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1825 One Hundred And Seventy-five Years Ago

June 2024
2min read

The Wedding of the Waters

On November 4 the Hudson River steamer Chancellor Livingston , gaily decorated and towing a canalboat named the Seneca Chief , arrived in New York Harbor. The elegantly furnished Washington , filled with New York City dignitaries, hailed the Chancellor Livingston with the traditional inquiry “From whence came ye?”

“An escort from Lake Erie!” was the reply.

“Where bound?”

“To the Atlantic!” And the cheers were deafening, for the brief colloquy showed that after eight years of construction, at the cost of more than seven million dollars, New York State had finally managed to unite the Atlantic seaboard with the continent’s rich interior.

In the 182Os, as had been true for centuries, virtually all long-distance transportation had to take place by water. Railways were still in the future, and roads, where they existed, were bumpy and rutted at best, all too often turning into quagmires of mud. But with a canal, horses could tow boats on an unbroken “road” of unvarying smoothness, allowing freight to travel from Buffalo, on Lake Erie, to New York in half the time and at one-tenth the cost.

The Seneca Chiefs trip from Buffalo had amounted to a 10-day party, with banquets, light displays, bands, fireworks, artillery salutes, and endless speeches at no fewer than 30 towns along the way. After arriving in New York City, Gov. De Witt Clinton, the canal’s doughtiest supporter over the previous ten years, poured a barrel of Lake Erie water into the Atlantic off Sandy Hook to symbolize the “Wedding of the Waters.” Vials of water said to be from the Amazon, Columbia, Danube, Gambia, Ganges, Indus, La Plata, Mississippi, Nile, Orinoco, Rhine, Seine, and Thames were also emptied. Forgetting their quarrel of a decade before, British tars played “Yankee Doodle” and West Point cadets responded with “God Save the King.”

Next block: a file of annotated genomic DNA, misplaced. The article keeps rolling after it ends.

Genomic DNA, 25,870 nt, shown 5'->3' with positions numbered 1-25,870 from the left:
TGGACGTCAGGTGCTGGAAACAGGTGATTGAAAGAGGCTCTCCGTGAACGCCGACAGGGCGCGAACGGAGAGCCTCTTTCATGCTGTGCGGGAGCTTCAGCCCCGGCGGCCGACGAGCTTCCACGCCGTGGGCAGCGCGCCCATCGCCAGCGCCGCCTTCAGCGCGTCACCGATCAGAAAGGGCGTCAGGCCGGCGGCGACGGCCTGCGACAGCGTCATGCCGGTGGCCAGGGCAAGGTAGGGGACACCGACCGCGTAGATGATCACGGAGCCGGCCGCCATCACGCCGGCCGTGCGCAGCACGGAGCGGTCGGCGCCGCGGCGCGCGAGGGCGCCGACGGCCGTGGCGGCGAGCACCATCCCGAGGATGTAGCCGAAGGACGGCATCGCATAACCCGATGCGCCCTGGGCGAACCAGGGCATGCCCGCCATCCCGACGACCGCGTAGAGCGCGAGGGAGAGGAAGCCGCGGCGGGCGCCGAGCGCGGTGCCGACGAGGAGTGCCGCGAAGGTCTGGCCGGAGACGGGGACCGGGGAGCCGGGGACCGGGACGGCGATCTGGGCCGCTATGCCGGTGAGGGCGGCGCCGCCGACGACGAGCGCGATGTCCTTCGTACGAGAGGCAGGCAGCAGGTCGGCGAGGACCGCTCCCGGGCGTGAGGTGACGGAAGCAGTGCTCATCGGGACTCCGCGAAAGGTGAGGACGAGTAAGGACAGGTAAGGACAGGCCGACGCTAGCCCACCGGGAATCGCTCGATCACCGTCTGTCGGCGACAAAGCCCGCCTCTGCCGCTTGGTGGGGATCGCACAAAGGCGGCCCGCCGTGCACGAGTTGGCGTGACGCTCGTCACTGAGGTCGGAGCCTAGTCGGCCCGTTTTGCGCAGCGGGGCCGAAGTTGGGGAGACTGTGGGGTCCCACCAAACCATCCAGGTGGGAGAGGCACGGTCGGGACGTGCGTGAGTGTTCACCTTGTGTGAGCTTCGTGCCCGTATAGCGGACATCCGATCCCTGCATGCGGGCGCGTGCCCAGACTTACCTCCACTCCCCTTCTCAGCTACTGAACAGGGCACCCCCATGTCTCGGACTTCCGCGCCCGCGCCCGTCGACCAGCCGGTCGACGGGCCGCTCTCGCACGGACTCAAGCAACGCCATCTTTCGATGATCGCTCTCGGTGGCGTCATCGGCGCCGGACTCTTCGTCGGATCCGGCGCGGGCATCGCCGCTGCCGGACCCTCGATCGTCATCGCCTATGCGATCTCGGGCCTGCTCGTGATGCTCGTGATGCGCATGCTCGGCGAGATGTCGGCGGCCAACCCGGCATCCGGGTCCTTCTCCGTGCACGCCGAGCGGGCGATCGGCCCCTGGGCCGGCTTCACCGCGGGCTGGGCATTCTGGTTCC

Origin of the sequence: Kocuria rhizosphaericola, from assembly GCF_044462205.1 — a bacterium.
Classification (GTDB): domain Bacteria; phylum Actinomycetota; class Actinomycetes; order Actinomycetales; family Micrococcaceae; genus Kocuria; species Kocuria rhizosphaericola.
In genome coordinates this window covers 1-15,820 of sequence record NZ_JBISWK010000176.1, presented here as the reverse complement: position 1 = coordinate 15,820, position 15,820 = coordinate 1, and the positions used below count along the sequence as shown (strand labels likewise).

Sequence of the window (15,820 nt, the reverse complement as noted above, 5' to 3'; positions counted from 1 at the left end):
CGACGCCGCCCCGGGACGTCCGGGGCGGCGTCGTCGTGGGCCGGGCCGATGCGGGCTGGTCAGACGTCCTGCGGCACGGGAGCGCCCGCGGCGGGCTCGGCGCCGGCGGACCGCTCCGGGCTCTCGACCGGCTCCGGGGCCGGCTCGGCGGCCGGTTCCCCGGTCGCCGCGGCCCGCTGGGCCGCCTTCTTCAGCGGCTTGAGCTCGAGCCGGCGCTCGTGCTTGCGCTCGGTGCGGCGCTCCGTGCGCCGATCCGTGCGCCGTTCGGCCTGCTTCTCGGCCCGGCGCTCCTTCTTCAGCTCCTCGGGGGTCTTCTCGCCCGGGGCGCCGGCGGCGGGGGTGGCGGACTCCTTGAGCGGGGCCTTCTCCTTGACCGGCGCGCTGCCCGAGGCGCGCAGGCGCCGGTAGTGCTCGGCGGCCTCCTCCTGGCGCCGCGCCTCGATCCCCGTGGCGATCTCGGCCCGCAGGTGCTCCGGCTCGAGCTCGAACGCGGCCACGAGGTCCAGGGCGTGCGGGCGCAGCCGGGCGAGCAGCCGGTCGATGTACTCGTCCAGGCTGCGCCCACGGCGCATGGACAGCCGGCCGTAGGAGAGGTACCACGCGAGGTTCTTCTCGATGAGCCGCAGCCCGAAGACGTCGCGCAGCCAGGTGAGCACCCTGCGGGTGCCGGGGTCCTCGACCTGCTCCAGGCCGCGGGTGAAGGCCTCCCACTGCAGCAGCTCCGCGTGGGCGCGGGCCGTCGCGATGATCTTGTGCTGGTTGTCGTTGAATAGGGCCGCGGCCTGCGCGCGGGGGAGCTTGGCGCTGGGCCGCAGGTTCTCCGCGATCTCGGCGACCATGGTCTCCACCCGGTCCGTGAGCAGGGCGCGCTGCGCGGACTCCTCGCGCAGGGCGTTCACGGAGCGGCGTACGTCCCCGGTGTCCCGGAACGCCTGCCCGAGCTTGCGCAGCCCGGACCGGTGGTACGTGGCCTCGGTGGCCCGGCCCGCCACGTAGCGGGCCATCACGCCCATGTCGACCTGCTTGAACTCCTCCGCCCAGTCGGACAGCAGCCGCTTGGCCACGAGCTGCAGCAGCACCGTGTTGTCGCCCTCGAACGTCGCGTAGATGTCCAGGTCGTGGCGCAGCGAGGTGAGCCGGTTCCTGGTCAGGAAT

There was a parade, of course, with nearly every church, school, fire company, and social organization in the city represented. Butchers, cobblers, bakers, tanners, and other tradesmen proudly manned floats in their work clothes. As the parade progressed from the Battery to City Hall, coopers assembled barrels, including one labeled “Neptune’s Return to Pan” that would be filled with Atlantic water for the Seneca Chiefs westbound trip; printers produced copies of a ceremonial ode (“The monarch of the briny tide / Whose giant arm encircles earth / To virgin Erie is allied / A bright-eyed nymph of mountain birth”), which were tossed to the crowd of spectators; and many other workers demonstrated their crafts, though not, thankfully, the butchers.

Samuel Latham Mitchill, a distinguished physician and naturalist and a former representative and senator, made a florid speech in which he imagined the spirit of freedom and progress, as embodied in the canal and its waters, evaporating and raining down on the farthest corners of the earth. Through this agency, “at length even the sable and savage tribes dwelling in the tracts bordering on Senegal, the Gambia, and the Congo, shall lay aside their ferocity and enjoy, as we ourselves do, Liberty, under the guidance of the Law.” In fact, since slavery was still legal in New York, the Africans might well have declined the offer.

The Erie Canal’s heyday was brief, for beginning in the 183Os, railroads took an increasing portion of its business. Yet its role in connecting East and West did not end when its freight traffic began to drop. For decades after its opening, virtually every big canal, bridge, road, and railway project in the country was overseen by an Erie Canal veteran or somebody who had trained with one. In this way, the Erie Canal, along with the military academy at West Point, established the profession of civil engineering in America.

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